Volume 36, Issue S1
Anatomy
Free Access

Effects of Interest-Based Clinical Learning and Personalized Assessments in a High School Alliance Anatomy Course

Ethan Snow

Ethan Snow

Genetics, Cell Biology and Anatomy, University of Nebraska Medical Center, Omaha, NE

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Halle Halbkat

Halle Halbkat

Genetics, Cell Biology and Anatomy, University of Nebraska Medical Center, Omaha, NE

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Megan Perry

Megan Perry

Genetics, Cell Biology and Anatomy, University of Nebraska Medical Center, Omaha, NE

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Jaynie Bird

Jaynie Bird

University of Nebraska Medical Center, Omaha, NE

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UNMC High School Alliance Program

Abstract

INTRODUCTION

Personal interest is an incredibly powerful motivator. For many individuals, personal interest inspires the decision to pursue a specific career path despite the often lengthy and demanding commitment that inevitably follows. In this regard, personal interest is influential in generating direction, motivation, efficiency in efforts, and general fulfillment. While research on motivations and strategies for learning is extensive, very few studies have empirically examined the effect of allowing students to choose specific content to learn based on their personal interests. High school students may especially benefit from this method of learning as they are early in their educational experiences (if considering post-secondary education), concerned with exploring their personal interests and career options, and actively developing translational independent learning skills. The objective of this study is to examine the effects of interest-based clinical learning and personalized assessments in a high school alliance anatomy course.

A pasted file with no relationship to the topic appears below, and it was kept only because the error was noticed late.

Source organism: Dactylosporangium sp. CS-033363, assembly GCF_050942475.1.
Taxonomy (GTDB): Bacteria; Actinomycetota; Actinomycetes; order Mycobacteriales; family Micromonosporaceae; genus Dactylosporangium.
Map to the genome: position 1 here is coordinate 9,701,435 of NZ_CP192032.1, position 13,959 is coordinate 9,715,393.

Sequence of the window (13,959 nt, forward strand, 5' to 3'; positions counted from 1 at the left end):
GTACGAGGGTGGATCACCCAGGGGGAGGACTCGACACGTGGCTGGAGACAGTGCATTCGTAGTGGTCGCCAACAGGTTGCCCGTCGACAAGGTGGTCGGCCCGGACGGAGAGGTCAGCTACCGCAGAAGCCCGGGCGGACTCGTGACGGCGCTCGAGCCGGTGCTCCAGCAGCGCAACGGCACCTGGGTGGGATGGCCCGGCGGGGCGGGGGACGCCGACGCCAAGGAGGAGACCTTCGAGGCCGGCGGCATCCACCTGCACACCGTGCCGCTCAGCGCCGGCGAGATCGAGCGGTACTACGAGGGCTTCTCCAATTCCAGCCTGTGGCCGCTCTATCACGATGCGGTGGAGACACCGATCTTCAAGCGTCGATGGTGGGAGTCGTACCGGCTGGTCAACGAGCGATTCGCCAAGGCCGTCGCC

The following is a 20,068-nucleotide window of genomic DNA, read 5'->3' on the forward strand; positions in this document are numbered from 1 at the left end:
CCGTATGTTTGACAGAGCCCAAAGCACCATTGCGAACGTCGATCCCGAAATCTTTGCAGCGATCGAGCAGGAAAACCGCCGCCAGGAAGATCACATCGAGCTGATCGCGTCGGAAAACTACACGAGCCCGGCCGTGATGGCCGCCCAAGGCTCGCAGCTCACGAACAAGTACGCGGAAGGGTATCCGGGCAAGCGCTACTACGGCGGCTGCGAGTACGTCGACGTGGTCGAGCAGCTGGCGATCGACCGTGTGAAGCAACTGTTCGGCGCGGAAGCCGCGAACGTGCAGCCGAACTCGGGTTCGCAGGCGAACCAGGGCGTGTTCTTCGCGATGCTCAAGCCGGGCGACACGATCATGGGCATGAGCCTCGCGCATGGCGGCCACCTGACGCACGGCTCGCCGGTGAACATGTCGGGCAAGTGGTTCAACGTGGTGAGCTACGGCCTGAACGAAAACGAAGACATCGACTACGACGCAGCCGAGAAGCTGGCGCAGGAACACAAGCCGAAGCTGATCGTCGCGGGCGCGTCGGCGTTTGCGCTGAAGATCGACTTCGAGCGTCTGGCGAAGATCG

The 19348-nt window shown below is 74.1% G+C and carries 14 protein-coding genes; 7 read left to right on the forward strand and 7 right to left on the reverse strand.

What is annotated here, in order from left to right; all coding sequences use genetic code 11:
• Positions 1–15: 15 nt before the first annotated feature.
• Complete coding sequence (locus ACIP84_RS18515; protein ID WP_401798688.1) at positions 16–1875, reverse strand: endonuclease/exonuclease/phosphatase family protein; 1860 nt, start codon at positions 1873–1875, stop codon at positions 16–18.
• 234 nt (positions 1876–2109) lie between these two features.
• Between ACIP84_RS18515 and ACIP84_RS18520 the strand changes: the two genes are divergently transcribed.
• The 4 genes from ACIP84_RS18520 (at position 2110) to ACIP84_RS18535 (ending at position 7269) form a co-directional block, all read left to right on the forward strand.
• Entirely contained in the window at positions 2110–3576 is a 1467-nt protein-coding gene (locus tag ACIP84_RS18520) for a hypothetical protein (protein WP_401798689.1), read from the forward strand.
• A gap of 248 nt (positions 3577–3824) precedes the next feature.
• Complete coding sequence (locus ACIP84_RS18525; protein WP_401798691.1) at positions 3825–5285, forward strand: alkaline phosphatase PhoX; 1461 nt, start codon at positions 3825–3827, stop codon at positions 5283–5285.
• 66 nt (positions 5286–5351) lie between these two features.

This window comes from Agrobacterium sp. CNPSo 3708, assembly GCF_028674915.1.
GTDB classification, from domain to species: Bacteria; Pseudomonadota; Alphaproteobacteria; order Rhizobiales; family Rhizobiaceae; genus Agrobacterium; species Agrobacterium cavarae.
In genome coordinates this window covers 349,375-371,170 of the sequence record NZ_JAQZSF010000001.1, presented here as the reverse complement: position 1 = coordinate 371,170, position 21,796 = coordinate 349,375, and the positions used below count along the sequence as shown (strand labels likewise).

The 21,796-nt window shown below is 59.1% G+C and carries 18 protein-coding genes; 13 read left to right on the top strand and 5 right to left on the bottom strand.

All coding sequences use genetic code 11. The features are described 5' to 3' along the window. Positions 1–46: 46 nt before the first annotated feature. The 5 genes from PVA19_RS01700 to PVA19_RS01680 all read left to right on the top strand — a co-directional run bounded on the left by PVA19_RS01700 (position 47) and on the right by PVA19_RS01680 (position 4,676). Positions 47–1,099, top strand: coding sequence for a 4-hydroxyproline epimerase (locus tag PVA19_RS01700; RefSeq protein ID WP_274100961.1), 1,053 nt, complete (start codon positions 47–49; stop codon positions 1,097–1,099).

METHODS

Seven interest-based learning assignments were administered to the High School Alliance anatomy students at the University of Nebraska Medical Center. Each assignment listed five clinical conditions of a particular anatomical system that were not explicitly taught within the regular curriculum. Students were instructed to independently research the relevant basic anatomy for the one condition they found most interesting and record what they learned. During subsequent routine uniform examinations (four total throughout the course), each student was administered a personalized assessment containing questions pertaining to the condition they chose to research and the basic anatomy that applied. A rubric was created to assess the completeness, accuracy, depth of knowledge, and conceptual synthesis of each student’s interest-based learning efforts recorded in their assignment submissions.

RESULTS

Data analyses are currently underway but not yet complete. The following will be presented and discussed: 1) a comparison between interest-based learning assignment scores, personalized assessment performances, and uniform examination performances; 2) a comparison between interest-based content choices and related content question performances on the uniform examinations; 3) the ability of students to apply anatomical knowledge to questions testing clinical conditions that were not chosen for interest-based learning; and 4) a comparison between socioeconomic status, personalized assessment performances, and uniform examination performances.

CONCLUSIONS & SIGNIFICANCE

This study demonstrates how effective interest-based learning and personalized assessments can be to students in a high school alliance anatomy course. Harnessing personal interest to motivate students to learn course content could significantly impact their development of translational learning skills and improve their academic performances. This study may help other educators implement similar interest-based strategies in their courses to influence student motivations for learning and indirectly teach students independent learning skills.

This is the full abstract presented at the Experimental Biology meeting and is only available in HTML format. There are no additional versions or additional content available for this abstract.